tubercle

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tubercle

(to͞o`bərkyo͞ol') [Lat.,=little swelling], small, usually solid, nodule or prominence. In anatomy the term is applied to natural prominences in certain muscles, to nerve nuclei of the central nervous system, and to eminences on bones, especially in regions where muscles (through tendons) or bones (through ligaments) are attached. In dentistry tubercle refers to the cusp of a tooth. In pathology it describes small morbid growths, particularly the lesions of tuberculosistuberculosis
(TB), contagious, wasting disease caused by any of several mycobacteria. The most common form of the disease is tuberculosis of the lungs (pulmonary consumption, or phthisis), but the intestines, bones and joints, the skin, and the genitourinary, lymphatic, and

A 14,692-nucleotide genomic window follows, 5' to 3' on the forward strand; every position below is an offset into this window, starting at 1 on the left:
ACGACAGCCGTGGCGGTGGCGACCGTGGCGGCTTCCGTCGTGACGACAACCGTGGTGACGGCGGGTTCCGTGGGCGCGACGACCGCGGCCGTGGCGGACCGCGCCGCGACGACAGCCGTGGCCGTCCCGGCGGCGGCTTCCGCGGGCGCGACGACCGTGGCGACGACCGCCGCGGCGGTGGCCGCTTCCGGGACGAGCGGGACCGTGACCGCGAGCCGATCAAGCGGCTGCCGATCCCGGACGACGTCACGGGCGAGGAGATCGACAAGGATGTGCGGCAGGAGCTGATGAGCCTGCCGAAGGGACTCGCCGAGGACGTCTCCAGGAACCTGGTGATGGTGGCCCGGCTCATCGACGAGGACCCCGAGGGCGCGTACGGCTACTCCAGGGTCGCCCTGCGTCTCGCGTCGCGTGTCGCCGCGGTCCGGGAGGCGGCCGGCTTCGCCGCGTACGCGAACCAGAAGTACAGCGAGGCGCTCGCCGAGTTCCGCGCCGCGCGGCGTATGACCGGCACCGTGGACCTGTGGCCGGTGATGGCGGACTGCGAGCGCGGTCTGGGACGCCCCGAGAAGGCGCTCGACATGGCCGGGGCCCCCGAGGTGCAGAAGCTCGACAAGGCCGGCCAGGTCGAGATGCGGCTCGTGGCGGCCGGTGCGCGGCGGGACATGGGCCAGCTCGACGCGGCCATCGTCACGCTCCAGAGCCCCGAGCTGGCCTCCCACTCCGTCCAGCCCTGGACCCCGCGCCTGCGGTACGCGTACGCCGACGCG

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. In botany it applies to the nodules on the roots or leaves of plants. In entomology the term is used for a compound or supplementary eye and for the nodules on the bodies of certain insects.

tubercle

[′tü·bər·kəl]
(biology)
A small knoblike prominence.
(metallurgy)
A mound of corrosive products on the surface of a metal that is subjected to local corrosive attack.

tubercle

1. any small rounded nodule or elevation, esp on the skin, on a bone, or on a plant
2. any small rounded pathological lesion of the tissues, esp one characteristic of tuberculosis
References in periodicals archive ?
Now site for femoral tunnel was marked approximately 1 cm distal and 5 mm posterior to the adductor tubercle, slight proximal to the medial epicondyle.
The adductor tubercle as an important landmark to determine the joint line level in total knee arthroplasty: From radiographs to surgical theatre.
Segment DE: From adductor tubercle to most distal point on lower end of femur.
(9) It originates from the adductor tubercle, medial epicondyle, and superficial MCL, and inserts on the upper two-thirds of the medial patellar border.